Lectionary refers to the system of appointed scripture lessons throughout the year.  In the Armenian liturgy these are fairly simple due to the relative lack of fixed feasts, but the intersection of fixed and movable feasts, in particular the Lent-Pascha-Pentecost block I like to call the Triodia makes this incredibly complicated in the Byzantine and pre-1910 Tridentine Rite.  Before the reforms of Pius X the calendar of saints had grown to the point that outside of privileged octaves and seasons such as Advent, Lent and Holy Week, the proper Sunday lection was invariably never heard, displaced by various saints days.

Now by the way I will say I love the Armenian liturgy.  However thanks to the wicked Turks who perpetrated genocide against all the Christian populations of the Ottoman Empire starting in 1915, much of this has been lost.  I refer of course to the older style of Armenian liturgical music which you can still hear in the monastic chanting of the psalms but not in the music of the Sunday Badarak, which has been heavily westernized.  In the recent past this was accompanied by cymbals in the manner of the Syriac Rites (for some reason the Chaldeans and the Syriac Catholics kept the cymbals while jettisoning nearly everything else whereas the non-Roman churches lost them, although given the, to my knowledge, lack of cymbals in the Indian church it's possible the reports I've read from the 19th century of cymbals in use in Syriac Orthodox parishes were erroneous or referring to a regional or tribal custom that was prevalent in that part which left for Rome but was otherwise destroyed by the Turks.

Some object to the Byzantinization of the Liturgy of the Catechumens and the Latinization of the mitres and the Last Gospel, but I don't.

However there were once 13 or so Anaphoras that we have the Classical Armenian text for in use but only the Anaphora of St. Athanasius remains in use.  Now granted, the Anaphora of St. Athanasius is, in American vernacular parlance, a hum-dinger; Athanasius is my co-patron, my avatar is a Syriac Orthodox icon of him, and I love the text of the Armenian Anaphora of St. Athanaius so much that I might well inscribe it on my wall (actually although I can't read or write Classical Armenian the text of the Badarak inscribed in faux-granite would make an awesome decoration for any Armeniophile).  But I would really love to see the Anaphora of St. Ignatius,moor example, which is believed to be an original Armenian composition, restored to use in Armenian churches.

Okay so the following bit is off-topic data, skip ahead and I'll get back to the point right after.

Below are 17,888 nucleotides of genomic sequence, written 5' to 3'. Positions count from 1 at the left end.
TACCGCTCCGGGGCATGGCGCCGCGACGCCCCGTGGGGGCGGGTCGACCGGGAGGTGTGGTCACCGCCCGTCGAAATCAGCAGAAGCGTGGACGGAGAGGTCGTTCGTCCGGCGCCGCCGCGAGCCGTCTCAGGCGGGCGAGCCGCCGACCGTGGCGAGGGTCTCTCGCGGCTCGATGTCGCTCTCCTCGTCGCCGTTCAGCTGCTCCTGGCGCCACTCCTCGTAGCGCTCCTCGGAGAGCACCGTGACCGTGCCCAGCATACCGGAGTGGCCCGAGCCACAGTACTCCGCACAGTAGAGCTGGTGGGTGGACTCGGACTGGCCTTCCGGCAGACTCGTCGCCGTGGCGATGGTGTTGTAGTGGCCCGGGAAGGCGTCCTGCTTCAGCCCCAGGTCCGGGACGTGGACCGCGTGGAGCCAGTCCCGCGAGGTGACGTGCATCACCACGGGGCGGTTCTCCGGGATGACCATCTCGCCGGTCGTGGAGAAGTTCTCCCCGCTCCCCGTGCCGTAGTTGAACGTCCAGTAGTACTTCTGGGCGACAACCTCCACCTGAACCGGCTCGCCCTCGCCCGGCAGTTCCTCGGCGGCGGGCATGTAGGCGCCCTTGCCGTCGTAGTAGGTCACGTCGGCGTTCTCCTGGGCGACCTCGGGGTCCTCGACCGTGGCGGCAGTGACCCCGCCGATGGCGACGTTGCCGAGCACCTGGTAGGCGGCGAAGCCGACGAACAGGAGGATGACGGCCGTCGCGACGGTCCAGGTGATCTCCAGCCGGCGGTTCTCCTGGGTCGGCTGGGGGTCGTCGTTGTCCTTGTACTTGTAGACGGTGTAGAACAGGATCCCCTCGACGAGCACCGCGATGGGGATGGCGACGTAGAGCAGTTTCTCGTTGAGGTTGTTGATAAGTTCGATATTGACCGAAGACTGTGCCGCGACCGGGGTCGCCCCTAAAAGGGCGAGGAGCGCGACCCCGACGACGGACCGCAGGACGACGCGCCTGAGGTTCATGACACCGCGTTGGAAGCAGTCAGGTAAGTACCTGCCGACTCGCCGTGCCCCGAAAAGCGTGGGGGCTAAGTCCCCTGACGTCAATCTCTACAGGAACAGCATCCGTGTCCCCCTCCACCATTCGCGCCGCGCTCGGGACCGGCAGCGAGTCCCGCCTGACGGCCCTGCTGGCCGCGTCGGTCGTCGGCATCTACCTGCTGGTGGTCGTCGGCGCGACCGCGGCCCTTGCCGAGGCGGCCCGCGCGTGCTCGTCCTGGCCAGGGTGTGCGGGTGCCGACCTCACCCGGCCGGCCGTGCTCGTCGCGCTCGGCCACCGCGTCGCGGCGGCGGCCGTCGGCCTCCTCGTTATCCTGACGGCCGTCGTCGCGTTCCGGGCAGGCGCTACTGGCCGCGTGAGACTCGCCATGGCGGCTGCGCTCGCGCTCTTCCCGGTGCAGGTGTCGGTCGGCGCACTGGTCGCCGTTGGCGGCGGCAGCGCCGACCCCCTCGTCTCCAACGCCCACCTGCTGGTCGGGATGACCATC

By the way, I do love the sound of Westernized Armenian music. But I wish the more exotic sound with cymbals and so on were also available.  Imagine the liturgical thrill of using them side by side!  I also adore the look of old Armenian churches in the East ranging from the Cathedral in Isfahan to the heavily Armenian influenced Churches of the Nativity and Holy Sepulchre.  Imagine the heart pounding thrill of attending such a vibrant, living Armenian Badarak, in a church dimly lit through stained glass windows and with a vast array of hanging silver and brass oil lamps, with huge clouds of incense obscuring the vision, so that the icons on the bema, illuminated with candles, penetrate through a holy fog, to hear a mixture of the newer music with the organ, and the old, with the clash of cymbals, perhaps in a mix of Classical Armenian and the vernacular, with the 13 ancient anaphoras rotated through each week.  Such a church would do more than attract Armenians, I'll wager it could single handedly wipe out a heretical church like St. Gregory of Nyassa Episcopal Church in San Francisco and rescue hundreds of Americans from heresy.

This is the fantastic realm of liturgical studies: to spend ones Christian devotion with the mind uplifted perpetually in the space between Heaven and Earth, by continually researching and contemplating the liturgical life of the entire church past and present. Mand whereas many liturgiologists take the approach of wanting to simplify or innovate, redoing the liturgy to suit their own personal convictions, I swear that until the last breath I will do all that I can ethically do in the service of our Lord to help the Orthodox and the semi-Orthodox (I.e. Roman Catholics, Assyrians) from losing their liturgical heritage or having it disfigured by modernists, and also to provide thoughts on how those parts that already have been lost, like the disused Armenian anaphoras, can be restored.

Please forgive any offense my posts cause; none is intended. No statements I make should be regarded as authoritative, regardless of tone. Let us bless the Lord ar all times.